Shonen series are those that are geared towards a younger male demographic. However, there’s still a ton of material for that this genre to embrace and explore. There’s no end in sight when it comes to the ambitious innovations that continue to push the anime industry forward. Hundreds of new anime enter the market each year, and it can be a daunting prospect to keep up with them all.
Breaking anime down into diverse genres is a helpful way to manage the wealth of content, and shonen series continue to dominate the industry. Shonen series can be full of stereotypes and predictable clichés. But, sometimes, even the most generic shows can grow into something greater.
10 Black Clover Works With Its Protagonist's Shortcomings
Black Clover is a relatively recent shonen series that tackles fantasy adventures and powerful users of magic. Asta, the anime's protagonist, is a stereotypical underdog who lacks magical powers in a world where it's the norm. Nevertheless, Asta doesn't let his shortcomings stop him from becoming a hero.
This isn’t always a pleasant experience, and it takes some time for Asta to come into his own as a character who doesn’t grate on the audience’s nerves. Admittedly, Black Clover is at its roughest during its introductory arc, but it's absolutely worth the commitment, and its shaky foundation only makes Asta's courageous evolution become more satisfying.
9 Dragon Ball GT Forges Its Own Path And Doesn’t Deserve The Hate
Akira Toriyama’s signature shonen series, Dragon Ball, has become one of the most iconic anime franchises of all time. The various Dragon Ball installments work hard to properly raise the stakes, but there’s still a lot of controversy that surrounds Dragon Ball GT. The Dragon Ball Z sequel series was developed by TOEI with only minimal involvement from Toriyama.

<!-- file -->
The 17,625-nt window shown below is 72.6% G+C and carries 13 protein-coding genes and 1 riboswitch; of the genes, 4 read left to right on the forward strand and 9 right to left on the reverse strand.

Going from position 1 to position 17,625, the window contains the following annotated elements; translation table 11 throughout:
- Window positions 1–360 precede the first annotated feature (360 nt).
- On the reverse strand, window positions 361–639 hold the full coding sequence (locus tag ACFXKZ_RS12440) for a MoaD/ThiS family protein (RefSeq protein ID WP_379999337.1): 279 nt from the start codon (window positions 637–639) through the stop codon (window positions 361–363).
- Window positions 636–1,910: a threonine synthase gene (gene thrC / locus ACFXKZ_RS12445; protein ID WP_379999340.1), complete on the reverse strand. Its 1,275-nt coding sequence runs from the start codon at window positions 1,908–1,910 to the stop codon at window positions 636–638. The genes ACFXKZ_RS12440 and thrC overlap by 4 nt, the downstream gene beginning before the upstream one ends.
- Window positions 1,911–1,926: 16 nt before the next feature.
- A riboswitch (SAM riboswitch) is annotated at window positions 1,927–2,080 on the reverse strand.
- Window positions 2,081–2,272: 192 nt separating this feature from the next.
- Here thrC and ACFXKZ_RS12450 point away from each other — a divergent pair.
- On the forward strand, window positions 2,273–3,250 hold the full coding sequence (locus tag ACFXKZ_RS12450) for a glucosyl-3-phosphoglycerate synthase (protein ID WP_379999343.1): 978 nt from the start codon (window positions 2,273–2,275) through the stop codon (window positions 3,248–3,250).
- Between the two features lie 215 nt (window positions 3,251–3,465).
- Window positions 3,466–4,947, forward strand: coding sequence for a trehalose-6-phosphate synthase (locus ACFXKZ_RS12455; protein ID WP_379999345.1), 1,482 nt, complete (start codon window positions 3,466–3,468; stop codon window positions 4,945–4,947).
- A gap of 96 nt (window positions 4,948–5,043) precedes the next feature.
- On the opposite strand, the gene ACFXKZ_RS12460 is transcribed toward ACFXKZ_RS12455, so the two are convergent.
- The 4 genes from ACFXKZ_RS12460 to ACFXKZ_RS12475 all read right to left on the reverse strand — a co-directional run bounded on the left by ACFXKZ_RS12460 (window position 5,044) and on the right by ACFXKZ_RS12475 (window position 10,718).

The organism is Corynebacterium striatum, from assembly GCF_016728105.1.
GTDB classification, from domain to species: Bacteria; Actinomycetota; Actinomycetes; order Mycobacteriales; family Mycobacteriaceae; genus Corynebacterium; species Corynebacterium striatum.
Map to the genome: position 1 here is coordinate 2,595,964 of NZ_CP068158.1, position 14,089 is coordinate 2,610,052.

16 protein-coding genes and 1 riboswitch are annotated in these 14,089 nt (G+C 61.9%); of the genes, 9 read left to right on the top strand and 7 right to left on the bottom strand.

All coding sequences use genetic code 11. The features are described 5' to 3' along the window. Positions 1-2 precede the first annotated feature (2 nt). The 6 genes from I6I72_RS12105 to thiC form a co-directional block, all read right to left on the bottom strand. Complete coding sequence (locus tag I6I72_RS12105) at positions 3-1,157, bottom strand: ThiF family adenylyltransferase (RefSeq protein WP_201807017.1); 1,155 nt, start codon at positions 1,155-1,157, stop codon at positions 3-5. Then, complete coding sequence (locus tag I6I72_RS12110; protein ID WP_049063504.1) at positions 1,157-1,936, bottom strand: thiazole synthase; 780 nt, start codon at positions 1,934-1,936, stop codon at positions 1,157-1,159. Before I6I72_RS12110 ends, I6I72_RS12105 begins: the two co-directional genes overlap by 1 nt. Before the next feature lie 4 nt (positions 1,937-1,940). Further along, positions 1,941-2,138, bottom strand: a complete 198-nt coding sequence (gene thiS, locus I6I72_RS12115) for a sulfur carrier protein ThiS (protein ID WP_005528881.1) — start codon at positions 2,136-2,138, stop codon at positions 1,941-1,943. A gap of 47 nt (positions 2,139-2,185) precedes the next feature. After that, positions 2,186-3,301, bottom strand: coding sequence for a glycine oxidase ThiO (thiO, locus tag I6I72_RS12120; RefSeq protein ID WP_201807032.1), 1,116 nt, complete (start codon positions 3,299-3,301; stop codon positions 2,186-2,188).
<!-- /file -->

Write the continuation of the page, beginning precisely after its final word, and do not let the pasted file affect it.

The first batch of episodes is the weakest as GT attempts to recapture the lighter energy of the original series. However, Dragon Ball GT soon finds its footing and features some innovative and nostalgic ideas that have more value than some of the later decisions made in Dragon Ball Super.
8 Demon Slayer: Kimetsu No Yaiba Elevates Clichéd Ideas Through Visual Magic
Demon Slayer: Kimetsu no Yaiba only has two seasons and a feature film under its belt, but it’s already proven itself to be one of the most successful shonen series ever made. Demon Slayer chronicles Tanjiro’s journey as he learns the ways of demon slaying in an effort to help save his transformed sister, Nezuko.
The broader story and character dynamics in Demon Slayer are nothing new, but the anime proves itself to be in a league of its own through the unbelievable animation that ufotable puts together. Stunning visuals and inspired battle choreography are more than enough to make up for a generic plot.
7 Fire Force Handles The Heat And Proves Its Premise Has Legs
There is no shortage of shonen anime where the heroes apply their incredible powers to protect the public. Fire Force narrows this idea down to specifically focus on fire-based energy in a world where spontaneous combustion is a common concern.
It's literally fire versus fire in Fire Force since each member of its elite cast of characters have diverse fire elemental abilities that are used to take down the mysterious Infernal threat. Superpowered firefighters isn't necessarily a premise that gets everyone excited, but slick and explosive animation helps make Fire Force much better than it deserves to be.
6 My Hero Academia's Superhero Stereotypes Have Something To Say
My Hero Academia and the superpowered antics of Izuku Midoriya have resulted in one of the decade’s biggest shonen hits. The anime combines coming-of-age storytelling with school-based drama as well as battle-shonen theatrics.